College English Argument Creative Writing
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Mandatory Drug Testing
In certain professional occupations, mandatory drug testing is not only a good idea, it is very important to public safety. There are good arguments on both sides as to whether all professional athletes should be tested for drugs -- or whether high school athletes should be tested. And in the business world, one could argue that drug testing is an invasion of privacy, and unless an employee is acting irresponsibly and clearly is ineffective, there is no good reason to require regular (or even sporadic) drug testing. But this paper takes the position that employees in certain professions -- airline pilots, bus drivers and heavy equipment operators -- should accept that mandatory drug testing is part of the job. The public safety is vastly more important than concerns over personal privacy issues, hence, the need for mandatory drug testing.
The Literature on Mandatory Drug Testing -- Airline Industry
Does the average American business traveler want to fly knowing the pilot of his plane is snorting cocaine or smoking marijuana before getting behind the controls of a 747? The answer clearly is no.
The Federal Aviation Administration (FAA) insists on mandatory drug testing for airline pilots. According to FAA Administrator Randy Babbitt, "Drug testing is both a critical and a required safety measure that all operators must follow" (Ahlers, 2011). In an article published by CNN Travel, it is reported that pilots and flight attendants "…were far more likely to be excused from the airline's random drug and
A survey by the FAA showed that while only 5% of ground personnel have been excused from taking drug tests, some 25% of pilots and 44% of flight attendants were excused from taking drug tests (which are mandatory in the airline industry). That survey was conducted in 2008; also in 2008 16% of pilots and 12% of flight attendants were excused from taking tests for alcohol (Ahlers, p. 1). Only 4% of ground personnel opted out (for any reason) of testing for alcohol.
United Airlines came under fire by the FAA in 2011 when it was discovered that "…in at least 13 instances," employees were "…transferred to 'safety sensitive' jobs" (usually mechanics or ground-based flight crews) before the alcohol and drug tests were completed (Ahlers, p. 1). And of those 13 who were transferred prior to their drug tests were completed, "…six performed maintenance on United's aircraft" prior to Unite receiving "…negative test results" (Ahlers, p. 1).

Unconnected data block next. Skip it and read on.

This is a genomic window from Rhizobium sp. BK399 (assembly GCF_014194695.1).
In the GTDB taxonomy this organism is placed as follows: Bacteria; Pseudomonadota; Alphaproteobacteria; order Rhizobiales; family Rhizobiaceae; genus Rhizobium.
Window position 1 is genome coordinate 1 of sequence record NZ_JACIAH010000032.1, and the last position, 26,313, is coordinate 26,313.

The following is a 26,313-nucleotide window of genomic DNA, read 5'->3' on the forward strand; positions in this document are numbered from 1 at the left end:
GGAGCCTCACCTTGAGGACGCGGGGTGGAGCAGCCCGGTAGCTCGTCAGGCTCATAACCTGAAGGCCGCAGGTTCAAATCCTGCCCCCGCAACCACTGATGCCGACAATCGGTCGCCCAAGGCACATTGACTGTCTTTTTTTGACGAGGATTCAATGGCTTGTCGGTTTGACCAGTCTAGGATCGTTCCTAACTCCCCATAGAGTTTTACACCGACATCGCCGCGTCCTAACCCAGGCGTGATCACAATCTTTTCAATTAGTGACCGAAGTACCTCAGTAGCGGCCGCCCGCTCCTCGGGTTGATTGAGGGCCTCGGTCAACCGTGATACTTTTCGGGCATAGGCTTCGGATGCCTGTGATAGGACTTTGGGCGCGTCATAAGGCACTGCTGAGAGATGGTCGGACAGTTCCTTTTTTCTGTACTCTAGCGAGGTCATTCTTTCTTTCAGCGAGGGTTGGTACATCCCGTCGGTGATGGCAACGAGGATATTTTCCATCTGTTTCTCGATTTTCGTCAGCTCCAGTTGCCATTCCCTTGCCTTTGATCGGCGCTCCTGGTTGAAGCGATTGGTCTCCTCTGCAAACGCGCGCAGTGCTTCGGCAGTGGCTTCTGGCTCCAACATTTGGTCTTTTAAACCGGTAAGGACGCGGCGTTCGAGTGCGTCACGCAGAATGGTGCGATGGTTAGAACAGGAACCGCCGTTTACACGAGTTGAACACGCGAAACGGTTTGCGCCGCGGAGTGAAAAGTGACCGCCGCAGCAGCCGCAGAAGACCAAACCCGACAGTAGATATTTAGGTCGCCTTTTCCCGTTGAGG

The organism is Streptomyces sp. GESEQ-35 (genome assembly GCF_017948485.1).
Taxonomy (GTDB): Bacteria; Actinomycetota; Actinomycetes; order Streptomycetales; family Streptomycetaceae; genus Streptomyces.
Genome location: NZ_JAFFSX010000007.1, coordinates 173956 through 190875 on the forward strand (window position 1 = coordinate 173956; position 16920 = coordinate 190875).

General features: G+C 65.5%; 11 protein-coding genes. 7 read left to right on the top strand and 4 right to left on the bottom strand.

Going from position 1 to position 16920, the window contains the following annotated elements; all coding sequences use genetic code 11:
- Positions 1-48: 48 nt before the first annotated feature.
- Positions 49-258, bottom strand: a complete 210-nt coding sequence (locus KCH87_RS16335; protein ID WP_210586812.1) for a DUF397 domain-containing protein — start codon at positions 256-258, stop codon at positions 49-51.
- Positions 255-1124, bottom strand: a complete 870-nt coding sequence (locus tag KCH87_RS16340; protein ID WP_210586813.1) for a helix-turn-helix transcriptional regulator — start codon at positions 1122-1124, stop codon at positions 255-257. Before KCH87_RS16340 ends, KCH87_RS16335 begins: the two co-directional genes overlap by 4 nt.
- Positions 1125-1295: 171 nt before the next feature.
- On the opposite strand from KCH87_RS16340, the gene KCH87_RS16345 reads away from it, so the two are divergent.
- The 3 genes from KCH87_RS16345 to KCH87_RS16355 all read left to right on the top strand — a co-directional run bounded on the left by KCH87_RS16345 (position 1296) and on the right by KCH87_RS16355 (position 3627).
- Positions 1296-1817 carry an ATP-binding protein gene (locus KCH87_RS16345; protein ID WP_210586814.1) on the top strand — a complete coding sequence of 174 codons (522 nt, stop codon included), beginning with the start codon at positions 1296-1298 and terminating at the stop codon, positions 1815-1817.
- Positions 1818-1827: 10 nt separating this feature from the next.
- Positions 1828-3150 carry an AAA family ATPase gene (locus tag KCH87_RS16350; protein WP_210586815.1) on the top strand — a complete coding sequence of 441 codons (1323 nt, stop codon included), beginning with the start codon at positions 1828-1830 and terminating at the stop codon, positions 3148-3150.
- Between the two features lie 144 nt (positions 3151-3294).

United Airlines executives faced a fine of $584,375 for allowing pilots and flight attendants to skip out on drug tests. What are those professionals hiding? Why do certain managers let certain individuals avoid what all pilots and flight attendants are required to do? Are some management personnel at United Airlines doing drugs they should not do, and hence, they are helping pilots and flight attendants get away with breaking the rules? This is unconscionable and it puts the flying public at risk. Frankly, the fine should have been higher, up to a million dollars.
A peer-reviewed article in the journal Addiction reports that the odds of an accident occurring for airline employees "…who tested positive for drugs was almost three times the odds for those who tested negative" (Guohua, et al., 2011). This data relates to a study between the years 1995 and 2005. The most common drug to show up in a test of airline employees was marijuana (67.3% of positive tests showed marijuana); next was cocaine (23.9%), and 6.1% of the positive tests found amphetamines, Guohua explains (p. 1289). In that survey (which reviewed the "post-accident" drug tests of 4,977 employees) amphetamines were discovered in 3.4% of airline employees in 1995 but that percentage went up to 10.3% in 2005 (Guohua, p. 1287). That having been said, the authors note that aviation employees "as a whole" are less likely to use illegal drugs than those…
Sources Used in Documents:
Ahlers, Mike M. (2011). FAA: United Airline's drug testing protocols flawed. CNN Travel.
Retrieved February 5, 2013, from http://articles.cnn.com.
Central Lakes College. (2008). Heavy Equipment Operations & Maintenance. Retrieved February 5, 2013, from http://www.clcmn.edu.
DiMaggio, Charles, Baker, Susan, McCarthy, Melissa, and Rebok, George. (2009). Mandatory
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